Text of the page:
I spoke to the LPN. She covered her mouth to stifle a chuckle. “Whooops. I never would have made the connection.” She grinned. I spoke to the teaching doctor. *She *took it seriously. She told me to always question and to refuse anything that I have doubts about. She also assured me that Protonix won’t hurt me.

Protonix won’t hurt me, so it was no big deal. But the story should answer your question.

It’s pretty much knee-jerk reflex to put folks who are on meds that really really raise the risk for GI bleeding on acid blockers like that.

And unless I was sure that your entire stomach had been completely (not effectively) removed, I’d probably have put you on it too.

I know I try to keep my meds to an absolute minimum, and only have to balance 3 docs - an endo for my parathyroid issues and diabetes, my gp for the bp and cholesterol meds and my ob for the stuff for my pcos. I keep my list on my PDA, and will specifically ask about interactions. I just introduced my gyn to Byetta, she had to actually double check that what she was giving me as a temporary med would not have issues with anything else - she had never heard of it, and I had the paperwork in my glucometer kit so I gave it to her. Of course I let mrAru run my med list through the safety checking program at his job, [case manager with MetLife] just to make sure=)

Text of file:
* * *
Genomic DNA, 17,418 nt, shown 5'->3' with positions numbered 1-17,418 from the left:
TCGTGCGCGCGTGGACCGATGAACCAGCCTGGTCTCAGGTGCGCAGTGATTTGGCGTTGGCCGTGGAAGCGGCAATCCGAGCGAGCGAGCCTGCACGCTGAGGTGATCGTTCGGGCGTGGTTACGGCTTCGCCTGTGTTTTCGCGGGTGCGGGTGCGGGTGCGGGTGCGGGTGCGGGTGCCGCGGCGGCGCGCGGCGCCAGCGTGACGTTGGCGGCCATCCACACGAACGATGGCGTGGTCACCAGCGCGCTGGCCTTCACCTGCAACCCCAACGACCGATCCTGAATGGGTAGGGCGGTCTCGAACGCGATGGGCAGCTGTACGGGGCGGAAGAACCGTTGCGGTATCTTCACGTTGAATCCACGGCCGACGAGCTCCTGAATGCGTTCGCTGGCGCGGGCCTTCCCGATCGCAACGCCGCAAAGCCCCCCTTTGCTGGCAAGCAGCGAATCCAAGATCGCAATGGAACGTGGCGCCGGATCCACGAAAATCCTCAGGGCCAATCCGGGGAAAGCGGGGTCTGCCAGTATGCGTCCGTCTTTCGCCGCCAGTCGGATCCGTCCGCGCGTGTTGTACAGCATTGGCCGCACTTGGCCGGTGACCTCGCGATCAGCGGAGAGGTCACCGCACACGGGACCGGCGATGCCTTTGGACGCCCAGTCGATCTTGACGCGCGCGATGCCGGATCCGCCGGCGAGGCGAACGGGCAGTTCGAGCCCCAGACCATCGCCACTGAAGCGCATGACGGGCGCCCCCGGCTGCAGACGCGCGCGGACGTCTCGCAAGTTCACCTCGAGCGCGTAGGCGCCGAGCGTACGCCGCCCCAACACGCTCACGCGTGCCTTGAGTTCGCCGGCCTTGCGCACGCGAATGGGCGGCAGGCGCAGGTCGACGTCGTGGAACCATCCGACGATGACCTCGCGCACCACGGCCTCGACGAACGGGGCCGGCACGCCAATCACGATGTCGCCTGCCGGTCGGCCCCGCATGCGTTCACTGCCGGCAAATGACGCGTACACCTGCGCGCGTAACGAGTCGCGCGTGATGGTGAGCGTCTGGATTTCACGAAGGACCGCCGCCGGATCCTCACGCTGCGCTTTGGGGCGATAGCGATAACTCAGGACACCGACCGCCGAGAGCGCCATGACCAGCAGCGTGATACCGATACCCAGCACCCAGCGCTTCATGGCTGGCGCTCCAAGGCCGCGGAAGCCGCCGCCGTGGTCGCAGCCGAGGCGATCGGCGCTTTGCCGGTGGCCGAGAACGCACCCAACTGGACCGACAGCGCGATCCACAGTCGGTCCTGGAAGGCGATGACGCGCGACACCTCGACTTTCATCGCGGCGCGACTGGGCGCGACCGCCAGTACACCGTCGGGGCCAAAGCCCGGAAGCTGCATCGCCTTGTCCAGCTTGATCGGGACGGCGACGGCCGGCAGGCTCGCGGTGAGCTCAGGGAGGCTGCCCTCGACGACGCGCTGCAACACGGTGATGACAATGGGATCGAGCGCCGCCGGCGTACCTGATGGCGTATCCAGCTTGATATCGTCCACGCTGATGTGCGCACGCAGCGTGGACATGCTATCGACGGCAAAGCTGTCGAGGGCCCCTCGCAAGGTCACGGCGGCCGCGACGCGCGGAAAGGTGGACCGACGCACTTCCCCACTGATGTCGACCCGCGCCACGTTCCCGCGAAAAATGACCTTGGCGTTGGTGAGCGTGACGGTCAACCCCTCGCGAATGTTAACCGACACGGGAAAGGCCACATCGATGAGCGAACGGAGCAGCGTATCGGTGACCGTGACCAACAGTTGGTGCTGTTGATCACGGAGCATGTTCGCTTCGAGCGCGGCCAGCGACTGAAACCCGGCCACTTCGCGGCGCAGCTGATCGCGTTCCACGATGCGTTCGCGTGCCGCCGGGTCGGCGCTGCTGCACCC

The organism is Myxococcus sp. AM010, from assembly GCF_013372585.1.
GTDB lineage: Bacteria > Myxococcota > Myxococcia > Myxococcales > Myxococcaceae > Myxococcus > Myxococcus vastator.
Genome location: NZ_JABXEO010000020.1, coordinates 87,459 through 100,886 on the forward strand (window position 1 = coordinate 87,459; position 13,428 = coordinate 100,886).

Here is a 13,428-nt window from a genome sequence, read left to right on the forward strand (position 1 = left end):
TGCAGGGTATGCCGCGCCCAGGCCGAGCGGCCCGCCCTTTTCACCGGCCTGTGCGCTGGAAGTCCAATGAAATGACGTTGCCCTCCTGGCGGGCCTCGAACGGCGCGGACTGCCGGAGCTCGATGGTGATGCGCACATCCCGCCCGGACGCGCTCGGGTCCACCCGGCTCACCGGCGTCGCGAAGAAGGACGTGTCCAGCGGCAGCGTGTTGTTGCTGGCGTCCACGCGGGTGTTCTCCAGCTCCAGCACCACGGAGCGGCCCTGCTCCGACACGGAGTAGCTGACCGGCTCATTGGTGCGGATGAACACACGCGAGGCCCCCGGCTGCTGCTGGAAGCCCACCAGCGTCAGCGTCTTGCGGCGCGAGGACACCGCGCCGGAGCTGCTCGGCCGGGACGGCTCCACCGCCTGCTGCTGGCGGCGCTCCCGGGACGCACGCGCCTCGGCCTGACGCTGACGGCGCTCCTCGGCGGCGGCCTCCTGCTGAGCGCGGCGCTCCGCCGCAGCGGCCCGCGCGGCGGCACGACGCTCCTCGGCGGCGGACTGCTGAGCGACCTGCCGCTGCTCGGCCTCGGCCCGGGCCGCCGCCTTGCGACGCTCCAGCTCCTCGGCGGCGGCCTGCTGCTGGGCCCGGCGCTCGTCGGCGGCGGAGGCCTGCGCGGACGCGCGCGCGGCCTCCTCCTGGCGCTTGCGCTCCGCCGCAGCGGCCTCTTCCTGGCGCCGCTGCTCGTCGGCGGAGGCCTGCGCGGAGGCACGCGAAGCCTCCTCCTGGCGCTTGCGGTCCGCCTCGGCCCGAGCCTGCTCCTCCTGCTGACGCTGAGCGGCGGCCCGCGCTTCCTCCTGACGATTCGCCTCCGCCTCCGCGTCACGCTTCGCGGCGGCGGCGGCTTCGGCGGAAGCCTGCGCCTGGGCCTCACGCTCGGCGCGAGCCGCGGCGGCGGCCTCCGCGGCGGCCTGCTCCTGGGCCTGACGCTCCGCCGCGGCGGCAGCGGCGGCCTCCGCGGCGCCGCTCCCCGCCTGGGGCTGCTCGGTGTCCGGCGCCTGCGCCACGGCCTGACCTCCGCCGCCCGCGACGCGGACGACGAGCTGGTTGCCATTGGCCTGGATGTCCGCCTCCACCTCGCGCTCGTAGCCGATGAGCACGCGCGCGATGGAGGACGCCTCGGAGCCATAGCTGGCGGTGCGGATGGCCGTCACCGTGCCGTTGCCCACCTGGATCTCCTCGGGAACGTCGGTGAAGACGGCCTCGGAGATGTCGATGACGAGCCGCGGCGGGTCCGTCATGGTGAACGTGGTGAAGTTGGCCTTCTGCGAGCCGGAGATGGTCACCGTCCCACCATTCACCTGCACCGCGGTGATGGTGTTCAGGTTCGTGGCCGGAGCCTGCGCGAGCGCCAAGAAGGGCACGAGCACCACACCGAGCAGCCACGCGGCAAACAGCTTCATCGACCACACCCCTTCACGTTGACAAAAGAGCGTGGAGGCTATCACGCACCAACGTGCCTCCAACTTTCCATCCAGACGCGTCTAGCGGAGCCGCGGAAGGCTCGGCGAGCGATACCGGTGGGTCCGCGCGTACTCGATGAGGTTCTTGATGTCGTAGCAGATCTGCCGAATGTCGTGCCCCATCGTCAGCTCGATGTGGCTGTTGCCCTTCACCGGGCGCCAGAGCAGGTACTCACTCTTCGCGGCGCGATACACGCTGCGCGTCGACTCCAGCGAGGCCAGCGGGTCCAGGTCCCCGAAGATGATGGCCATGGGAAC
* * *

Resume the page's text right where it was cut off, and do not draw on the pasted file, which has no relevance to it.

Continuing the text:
Anti biotics sometimes wreak havoc with birth control pills. My dermatologist put me on some antibios–my gynecologist warned me about that, so I would know to use condoms. When I asked him about it (because I wanted to go off them, several reasons), he told me that that wasn’t true and that my gynecologist had probably fallen prey to an old wives’ tale. Yeah, I axed him soon.

Your dermatologist was correct.

There are hypothetical concerns about interactions between antibiotics and many meds, but no hard evidence that they interfere with birth control pills except for: Rifampin.

http://www.mayoclinic.com/health/birth-control-pill/WO00098

Would you like to meet my granddaughter. Oddly, that is exactly how she came to be.